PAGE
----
Article Text

THU0380 Enthesopathy in patients with familial mediterranean fever and its association with MEFV gene M694V variant
  1. A. Tufan,
  2. R. Mercan,
  3. M.E. Tezcan,
  4. A. Kaya,
  5. B. Bitik,
  6. M.A. Ozturk,
  7. S. Haznedaroglu,
  8. B. Goker
  1. Department of Internal Medicine, Division of Rheumatology, Gazi University, Ankara, Turkey


Background Enthesopathy is the pathologic alteration of bony insertions of tendons, ligaments or joint capsules.1 Enthesopathy is hallmark of spondyloarthropathies and has been reported in various disorders, like Behçet’s disease. Enthesopathy most commonly observed in lower extremities and manifests itself as localized pain. Heel and calf pain is common in patients with Familial Mediterranean fever (FMF)2, and we hypothesize that this could also be due to the enthesopathy.

Objectives To investigate a possible association between FMF and enthesopathy.

Methods Fifty-six patients with FMF and 11 patients with FMF associated spondyloarthropathy (FMFS) were enrolled. Forty-seven healthy individuals and 36 patients with AS formed the healthy and diseased control groups. Musculoskeletal complaints were meticulously questioned and all patients underwent a detailed physical and ultrasonographic (US) examination. US evaluation was performed from five regions; superiorpole of the patella at the insertion of the quadriceps tendon, the inferior pole of the patella at the proximal insertion of the patellar tendon, the tibial tuberosity at the distal insertion of the patellar tendon, the superior pole of the calcaneus at the insertion of the Achilles tendon, and the inferior pole of the calcaneus at the insertion of the plantar fascia. US scoring was made according to the GlasgowUltrasound Enthesitis Scoring System (GUESS) for each individual.3 Demographic data, disease characteristics, MEFV genotypes and HLA B27 results were retrieved from the medical records.

Results Lower extremity pain and swelling and physical examination findings consistent with enthesopathy were frequent in all patient groups with the highest prevalence in FMFS group. Achilles and plantar regions were the most common sites for patient reported pain as well as physical examination finding consistent with enthesopathy and US-detected entheseal abnormality in all patient groups. FMF patients harboring M694V variant had higher GUESS scores compared to patients with other variants (2.78±2.43 vs. 1.37±1.67, p=0.026). There was no statistically significant difference in mean±SD GUESS scores between healthy subjects and those FMF patients with genetic variants other than M694V (1.38±1.42 vs 1.37±1.67, p>0.05).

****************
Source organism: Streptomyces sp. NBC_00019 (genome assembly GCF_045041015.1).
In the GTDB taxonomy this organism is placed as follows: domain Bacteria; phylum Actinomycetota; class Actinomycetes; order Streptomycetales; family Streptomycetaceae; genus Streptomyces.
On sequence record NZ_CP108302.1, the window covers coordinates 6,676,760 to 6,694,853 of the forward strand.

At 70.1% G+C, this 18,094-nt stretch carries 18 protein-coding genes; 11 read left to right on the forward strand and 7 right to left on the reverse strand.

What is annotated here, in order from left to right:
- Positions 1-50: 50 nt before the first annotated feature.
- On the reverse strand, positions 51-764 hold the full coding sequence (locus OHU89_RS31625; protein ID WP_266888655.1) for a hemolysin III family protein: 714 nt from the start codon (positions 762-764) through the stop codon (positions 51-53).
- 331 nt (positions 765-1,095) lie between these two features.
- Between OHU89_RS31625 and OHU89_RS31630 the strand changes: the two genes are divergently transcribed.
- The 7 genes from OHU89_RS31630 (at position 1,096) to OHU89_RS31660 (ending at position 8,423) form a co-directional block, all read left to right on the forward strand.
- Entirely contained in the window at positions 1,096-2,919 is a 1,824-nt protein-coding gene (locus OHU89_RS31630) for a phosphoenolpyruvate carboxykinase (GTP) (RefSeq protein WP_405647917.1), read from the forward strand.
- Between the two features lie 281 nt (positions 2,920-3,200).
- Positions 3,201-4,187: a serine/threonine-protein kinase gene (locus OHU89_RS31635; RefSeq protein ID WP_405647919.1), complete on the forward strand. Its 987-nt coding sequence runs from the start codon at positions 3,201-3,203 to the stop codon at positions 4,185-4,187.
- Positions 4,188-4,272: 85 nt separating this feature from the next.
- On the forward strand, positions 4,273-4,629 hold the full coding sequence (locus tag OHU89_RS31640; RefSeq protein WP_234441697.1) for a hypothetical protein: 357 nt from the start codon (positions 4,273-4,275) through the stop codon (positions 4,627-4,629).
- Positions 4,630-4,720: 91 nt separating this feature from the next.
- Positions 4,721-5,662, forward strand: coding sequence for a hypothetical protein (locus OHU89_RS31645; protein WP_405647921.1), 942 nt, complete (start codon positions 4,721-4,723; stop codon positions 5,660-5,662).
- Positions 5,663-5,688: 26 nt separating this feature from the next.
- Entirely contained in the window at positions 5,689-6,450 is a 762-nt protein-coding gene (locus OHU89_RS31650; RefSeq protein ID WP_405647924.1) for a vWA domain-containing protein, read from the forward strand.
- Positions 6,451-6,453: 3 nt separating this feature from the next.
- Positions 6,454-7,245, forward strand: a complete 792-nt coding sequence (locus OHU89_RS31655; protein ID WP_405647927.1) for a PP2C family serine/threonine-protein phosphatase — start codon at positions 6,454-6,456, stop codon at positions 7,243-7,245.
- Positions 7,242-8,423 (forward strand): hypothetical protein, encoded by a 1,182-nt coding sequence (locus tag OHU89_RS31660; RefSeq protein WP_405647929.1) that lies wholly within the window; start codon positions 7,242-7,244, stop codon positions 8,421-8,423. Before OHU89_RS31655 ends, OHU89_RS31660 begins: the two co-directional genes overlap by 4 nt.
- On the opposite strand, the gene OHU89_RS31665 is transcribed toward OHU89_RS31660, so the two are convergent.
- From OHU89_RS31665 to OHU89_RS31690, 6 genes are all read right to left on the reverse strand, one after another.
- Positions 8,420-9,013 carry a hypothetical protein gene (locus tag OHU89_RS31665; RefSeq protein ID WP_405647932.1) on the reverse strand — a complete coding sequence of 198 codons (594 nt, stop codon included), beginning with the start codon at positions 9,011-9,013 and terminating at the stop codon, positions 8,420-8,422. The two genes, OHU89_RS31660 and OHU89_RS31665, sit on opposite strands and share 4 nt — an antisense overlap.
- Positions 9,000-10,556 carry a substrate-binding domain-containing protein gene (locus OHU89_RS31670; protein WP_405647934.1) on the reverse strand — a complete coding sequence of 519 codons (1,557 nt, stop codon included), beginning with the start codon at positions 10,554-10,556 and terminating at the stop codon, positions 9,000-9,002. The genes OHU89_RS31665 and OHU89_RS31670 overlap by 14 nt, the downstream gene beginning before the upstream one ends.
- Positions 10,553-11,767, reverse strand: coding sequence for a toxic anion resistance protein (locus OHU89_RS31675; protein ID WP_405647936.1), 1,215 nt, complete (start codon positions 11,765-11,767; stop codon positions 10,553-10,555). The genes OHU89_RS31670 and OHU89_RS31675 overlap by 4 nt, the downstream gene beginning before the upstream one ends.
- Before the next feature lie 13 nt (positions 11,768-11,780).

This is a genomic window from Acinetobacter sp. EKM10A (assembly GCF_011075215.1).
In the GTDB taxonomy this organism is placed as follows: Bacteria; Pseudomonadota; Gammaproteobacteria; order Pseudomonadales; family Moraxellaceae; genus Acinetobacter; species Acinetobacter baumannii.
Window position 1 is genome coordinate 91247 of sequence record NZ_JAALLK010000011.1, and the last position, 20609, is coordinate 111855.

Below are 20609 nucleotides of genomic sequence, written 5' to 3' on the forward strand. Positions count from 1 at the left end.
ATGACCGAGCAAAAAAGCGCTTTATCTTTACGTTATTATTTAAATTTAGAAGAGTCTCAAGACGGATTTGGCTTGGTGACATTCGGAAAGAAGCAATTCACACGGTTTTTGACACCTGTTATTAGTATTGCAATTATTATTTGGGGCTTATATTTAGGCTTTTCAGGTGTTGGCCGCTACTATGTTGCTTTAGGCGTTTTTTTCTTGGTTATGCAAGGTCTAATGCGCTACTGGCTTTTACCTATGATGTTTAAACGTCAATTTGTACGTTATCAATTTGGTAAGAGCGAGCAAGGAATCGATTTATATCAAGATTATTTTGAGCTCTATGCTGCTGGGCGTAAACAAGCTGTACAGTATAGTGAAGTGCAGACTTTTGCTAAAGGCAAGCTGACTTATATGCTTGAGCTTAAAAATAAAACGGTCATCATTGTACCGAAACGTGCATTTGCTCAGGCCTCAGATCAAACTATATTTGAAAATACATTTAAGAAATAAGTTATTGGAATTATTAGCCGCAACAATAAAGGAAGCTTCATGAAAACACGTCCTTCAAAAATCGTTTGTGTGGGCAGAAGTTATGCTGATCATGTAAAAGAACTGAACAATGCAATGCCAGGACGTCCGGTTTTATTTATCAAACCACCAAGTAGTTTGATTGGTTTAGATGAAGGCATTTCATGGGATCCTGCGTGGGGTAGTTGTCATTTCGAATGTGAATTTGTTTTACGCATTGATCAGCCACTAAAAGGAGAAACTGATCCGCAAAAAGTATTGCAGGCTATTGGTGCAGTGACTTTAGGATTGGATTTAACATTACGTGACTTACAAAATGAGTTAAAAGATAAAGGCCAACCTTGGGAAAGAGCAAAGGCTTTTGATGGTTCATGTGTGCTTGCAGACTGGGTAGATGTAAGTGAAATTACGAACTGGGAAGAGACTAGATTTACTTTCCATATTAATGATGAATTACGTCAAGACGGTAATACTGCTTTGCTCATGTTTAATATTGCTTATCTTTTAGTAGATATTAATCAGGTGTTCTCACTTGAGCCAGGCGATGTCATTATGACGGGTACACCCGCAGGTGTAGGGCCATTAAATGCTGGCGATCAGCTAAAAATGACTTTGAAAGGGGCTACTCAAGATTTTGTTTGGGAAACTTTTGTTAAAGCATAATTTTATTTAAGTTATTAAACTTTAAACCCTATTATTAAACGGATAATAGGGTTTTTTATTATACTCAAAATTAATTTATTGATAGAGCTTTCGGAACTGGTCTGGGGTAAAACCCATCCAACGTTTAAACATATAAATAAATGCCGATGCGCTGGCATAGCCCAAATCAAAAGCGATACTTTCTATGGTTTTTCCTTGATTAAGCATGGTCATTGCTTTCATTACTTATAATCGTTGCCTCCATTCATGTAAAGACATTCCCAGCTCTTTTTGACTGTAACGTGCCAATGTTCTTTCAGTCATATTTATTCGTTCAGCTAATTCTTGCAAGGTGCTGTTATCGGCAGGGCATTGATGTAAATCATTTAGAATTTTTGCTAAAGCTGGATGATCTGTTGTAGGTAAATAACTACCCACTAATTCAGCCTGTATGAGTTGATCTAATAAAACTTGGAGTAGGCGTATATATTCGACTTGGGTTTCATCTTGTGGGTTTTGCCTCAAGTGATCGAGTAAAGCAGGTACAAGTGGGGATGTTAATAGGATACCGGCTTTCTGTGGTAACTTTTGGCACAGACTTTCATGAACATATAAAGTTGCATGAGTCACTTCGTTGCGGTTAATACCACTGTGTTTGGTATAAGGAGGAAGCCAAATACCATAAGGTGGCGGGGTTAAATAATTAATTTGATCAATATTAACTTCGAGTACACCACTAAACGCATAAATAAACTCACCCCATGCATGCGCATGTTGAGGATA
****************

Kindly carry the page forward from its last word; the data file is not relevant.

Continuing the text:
Conclusions Enthesopathy in FMF patients might be associated with the presence of M694V mutation and may not be a feature of general FMF population. Our results further support the previous evidence regarding an association between M694V and spondyloarthropathy.

  1. Benjamin M, et al. Where tendons and ligaments meet bone: attachment sites (“entheses”) in relation to exercise and/or mechanical load. J Anat 2006;208:471-90.

  2. Benjamin M, et al. The enthesis organ concept and its relevance to the spondyloarthropathies. Adv Exp Med Biol 2009;649:57-70.

  3. Balint PV, et al. Ultrasonography of entheseal insertions in the lower limb in spondyloarthropathy. Annals of the rheumatic diseases 2002;61:905-10

Disclosure of Interest None Declared

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